Iran's Fars news agency has cited the Iranian military's Chief of Staff Major General Mohammad Baqeri as saying Tehran won't alter its defense strategy, despite the US allegedly hatching plots against the Islamic Republic.
"Iran's strategy of supporting the oppressed people and those who are seeking independence in the world, and confronting the organized plots of arrogant leaders will remain unchanged. The enemies' sanctions against Iran, a country that is bestowed with divine blessings, will not work, and the sinister enemies will be disappointed," Baqeri stressed.
The statement echoes remarks by Iranian President Hassan Rouhani, who said earlier in the week that the Islamic Republic's "progress" would not be disrupted by "the plots hatched by the US, the Zionists and certain reactionary Arab regimes in the region."
Rouhani also reiterated Tehran's adherence to the Iran nuclear deal, also known as the Joint Comprehensive Plan of Action (JCPOA) deal, but warned that far-reaching consequences will be there "if anyone wants to betray our nation and our agreement."
Since his election campaign in 2016, US President Donald Trump has expressed his dissatisfaction with the JCPOA. In late January 2018, he intensified his rhetoric, asking the Congress to address the flaws in the "terrible Iran nuclear deal and threatening to pull out of it otherwise.
Trump is expected to announce his decision by the May 12 deadline, whether or not he imposes economic sanctions against Iran.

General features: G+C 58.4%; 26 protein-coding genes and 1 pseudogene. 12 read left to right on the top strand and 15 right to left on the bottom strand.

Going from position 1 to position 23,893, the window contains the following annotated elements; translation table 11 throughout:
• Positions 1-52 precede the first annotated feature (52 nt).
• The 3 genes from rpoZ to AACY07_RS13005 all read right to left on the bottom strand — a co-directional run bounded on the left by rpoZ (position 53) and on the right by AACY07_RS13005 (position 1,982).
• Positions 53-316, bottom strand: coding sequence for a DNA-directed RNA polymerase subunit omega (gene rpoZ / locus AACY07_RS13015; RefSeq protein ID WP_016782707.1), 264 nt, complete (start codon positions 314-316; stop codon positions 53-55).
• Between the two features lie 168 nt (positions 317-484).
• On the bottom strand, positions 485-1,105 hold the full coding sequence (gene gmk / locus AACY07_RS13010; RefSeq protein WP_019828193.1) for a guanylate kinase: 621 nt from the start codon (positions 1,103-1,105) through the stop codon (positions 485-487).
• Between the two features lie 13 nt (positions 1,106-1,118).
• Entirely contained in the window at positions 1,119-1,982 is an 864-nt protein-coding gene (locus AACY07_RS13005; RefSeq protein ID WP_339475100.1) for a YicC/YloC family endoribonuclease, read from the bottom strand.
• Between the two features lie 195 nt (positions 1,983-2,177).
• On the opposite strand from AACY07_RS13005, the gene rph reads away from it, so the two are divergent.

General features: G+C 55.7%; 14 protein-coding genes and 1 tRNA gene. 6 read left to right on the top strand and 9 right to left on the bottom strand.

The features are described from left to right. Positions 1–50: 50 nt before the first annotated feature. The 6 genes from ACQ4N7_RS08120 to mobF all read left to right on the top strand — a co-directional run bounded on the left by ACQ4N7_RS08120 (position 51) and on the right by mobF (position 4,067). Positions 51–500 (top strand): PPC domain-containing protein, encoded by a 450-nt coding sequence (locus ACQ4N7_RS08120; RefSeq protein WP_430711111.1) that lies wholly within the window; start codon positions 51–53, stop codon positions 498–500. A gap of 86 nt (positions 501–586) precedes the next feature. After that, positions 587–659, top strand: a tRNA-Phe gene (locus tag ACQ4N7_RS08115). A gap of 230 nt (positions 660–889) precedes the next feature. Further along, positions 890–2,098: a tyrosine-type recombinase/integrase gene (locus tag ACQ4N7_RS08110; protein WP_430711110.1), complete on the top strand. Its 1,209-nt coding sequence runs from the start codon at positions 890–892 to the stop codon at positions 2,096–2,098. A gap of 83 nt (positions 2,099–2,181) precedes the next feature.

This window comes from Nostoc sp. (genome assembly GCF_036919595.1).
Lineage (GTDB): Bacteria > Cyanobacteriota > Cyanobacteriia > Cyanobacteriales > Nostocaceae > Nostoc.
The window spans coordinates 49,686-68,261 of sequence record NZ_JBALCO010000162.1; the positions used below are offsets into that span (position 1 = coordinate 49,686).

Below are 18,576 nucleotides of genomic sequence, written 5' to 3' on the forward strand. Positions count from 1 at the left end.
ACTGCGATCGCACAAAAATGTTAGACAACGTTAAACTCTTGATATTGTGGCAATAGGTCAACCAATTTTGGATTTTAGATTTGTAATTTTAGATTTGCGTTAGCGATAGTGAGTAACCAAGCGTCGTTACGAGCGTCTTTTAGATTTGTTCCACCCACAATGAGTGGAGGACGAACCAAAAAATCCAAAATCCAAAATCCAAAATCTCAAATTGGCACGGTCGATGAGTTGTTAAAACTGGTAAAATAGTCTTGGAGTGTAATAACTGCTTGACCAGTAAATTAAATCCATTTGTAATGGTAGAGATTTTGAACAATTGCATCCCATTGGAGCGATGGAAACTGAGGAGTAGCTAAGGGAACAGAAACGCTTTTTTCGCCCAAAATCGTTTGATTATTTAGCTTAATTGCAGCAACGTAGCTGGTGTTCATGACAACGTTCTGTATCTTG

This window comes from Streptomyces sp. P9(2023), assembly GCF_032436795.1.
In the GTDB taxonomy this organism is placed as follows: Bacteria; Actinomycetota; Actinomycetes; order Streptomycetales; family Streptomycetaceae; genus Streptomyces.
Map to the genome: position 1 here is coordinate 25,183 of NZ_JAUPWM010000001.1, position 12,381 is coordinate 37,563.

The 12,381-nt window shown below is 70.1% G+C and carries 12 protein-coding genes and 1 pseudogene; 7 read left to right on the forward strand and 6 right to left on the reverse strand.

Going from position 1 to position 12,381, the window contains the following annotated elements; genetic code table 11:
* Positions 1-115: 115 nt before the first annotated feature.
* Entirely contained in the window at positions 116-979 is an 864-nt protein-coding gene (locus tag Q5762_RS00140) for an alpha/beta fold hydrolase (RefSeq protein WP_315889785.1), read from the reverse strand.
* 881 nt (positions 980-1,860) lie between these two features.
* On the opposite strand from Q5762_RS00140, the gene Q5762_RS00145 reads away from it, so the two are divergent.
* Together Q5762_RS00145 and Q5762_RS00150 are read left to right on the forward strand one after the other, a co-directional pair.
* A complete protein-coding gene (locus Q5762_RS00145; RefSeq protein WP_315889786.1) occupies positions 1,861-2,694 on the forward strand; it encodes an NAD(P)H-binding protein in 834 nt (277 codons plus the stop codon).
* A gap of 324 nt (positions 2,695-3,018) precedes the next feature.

European countries which are signatories to the JCPOA have repeatedly voiced concern about Washington's plans on the Iran deal, while Moscow has warned against scrapping the agreement.
The Russian Foreign Ministry announced that it would stick to the JCPOA provisions as long as other participants do. Moscow also added that it does not believe the deal needs to be changed.
The Russian President's spokesman Dmitry Peskov, for his part, pointed out that the Iran deal "has no alternatives and that it should be implemented by all parties."
After his visit to the US, French President Emmanuel Macron, in turn, expressed a willingness to preserve the deal, but noted that he wants to add several new provisions to the document.
Earlier this week, Fars news agency cited Ali Akbar Velayati, a senior advisor to Iran's Supreme Leader Ayatollah Ali Khamenei, as saying that Tehran would not accept any amendments to the JCPOA.
The JCPOA was signed by the European Union, Iran and the P5+1 group of countries, including Russia, China, France, the United Kingdom, the United States and Germany, on July 14, 2015.
The deal stipulates Tehran pledging to not seek to develop or acquire nuclear weapons in exchange for the lifting of sanctions imposed against the Islamic Republic.